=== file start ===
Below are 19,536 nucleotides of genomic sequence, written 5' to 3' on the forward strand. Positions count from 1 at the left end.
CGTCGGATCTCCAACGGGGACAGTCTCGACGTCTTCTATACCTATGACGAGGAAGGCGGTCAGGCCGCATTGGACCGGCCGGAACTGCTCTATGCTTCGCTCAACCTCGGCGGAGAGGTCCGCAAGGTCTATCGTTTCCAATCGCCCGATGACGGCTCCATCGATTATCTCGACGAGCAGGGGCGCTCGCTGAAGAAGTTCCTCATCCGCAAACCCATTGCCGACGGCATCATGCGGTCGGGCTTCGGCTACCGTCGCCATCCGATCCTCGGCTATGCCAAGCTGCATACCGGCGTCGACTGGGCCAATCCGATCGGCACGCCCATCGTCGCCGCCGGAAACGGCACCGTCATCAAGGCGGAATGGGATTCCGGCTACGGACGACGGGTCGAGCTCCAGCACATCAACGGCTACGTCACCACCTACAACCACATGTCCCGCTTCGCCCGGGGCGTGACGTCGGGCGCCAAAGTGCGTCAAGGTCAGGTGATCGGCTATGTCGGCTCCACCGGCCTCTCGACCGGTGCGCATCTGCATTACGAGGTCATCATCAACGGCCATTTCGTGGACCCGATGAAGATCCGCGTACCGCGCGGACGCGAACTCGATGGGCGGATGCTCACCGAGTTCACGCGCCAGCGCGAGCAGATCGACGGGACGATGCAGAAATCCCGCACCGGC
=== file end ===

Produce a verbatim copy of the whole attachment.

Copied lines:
Below are 19,536 nucleotides of genomic sequence, written 5' to 3' on the forward strand. Positions count from 1 at the left end.
CGTCGGATCTCCAACGGGGACAGTCTCGACGTCTTCTATACCTATGACGAGGAAGGCGGTCAGGCCGCATTGGACCGGCCGGAACTGCTCTATGCTTCGCTCAACCTCGGCGGAGAGGTCCGCAAGGTCTATCGTTTCCAATCGCCCGATGACGGCTCCATCGATTATCTCGACGAGCAGGGGCGCTCGCTGAAGAAGTTCCTCATCCGCAAACCCATTGCCGACGGCATCATGCGGTCGGGCTTCGGCTACCGTCGCCATCCGATCCTCGGCTATGCCAAGCTGCATACCGGCGTCGACTGGGCCAATCCGATCGGCACGCCCATCGTCGCCGCCGGAAACGGCACCGTCATCAAGGCGGAATGGGATTCCGGCTACGGACGACGGGTCGAGCTCCAGCACATCAACGGCTACGTCACCACCTACAACCACATGTCCCGCTTCGCCCGGGGCGTGACGTCGGGCGCCAAAGTGCGTCAAGGTCAGGTGATCGGCTATGTCGGCTCCACCGGCCTCTCGACCGGTGCGCATCTGCATTACGAGGTCATCATCAACGGCCATTTCGTGGACCCGATGAAGATCCGCGTACCGCGCGGACGCGAACTCGATGGGCGGATGCTCACCGAGTTCACGCGCCAGCGCGAGCAGATCGACGGGACGATGCAGAAATCCCGCACCGGC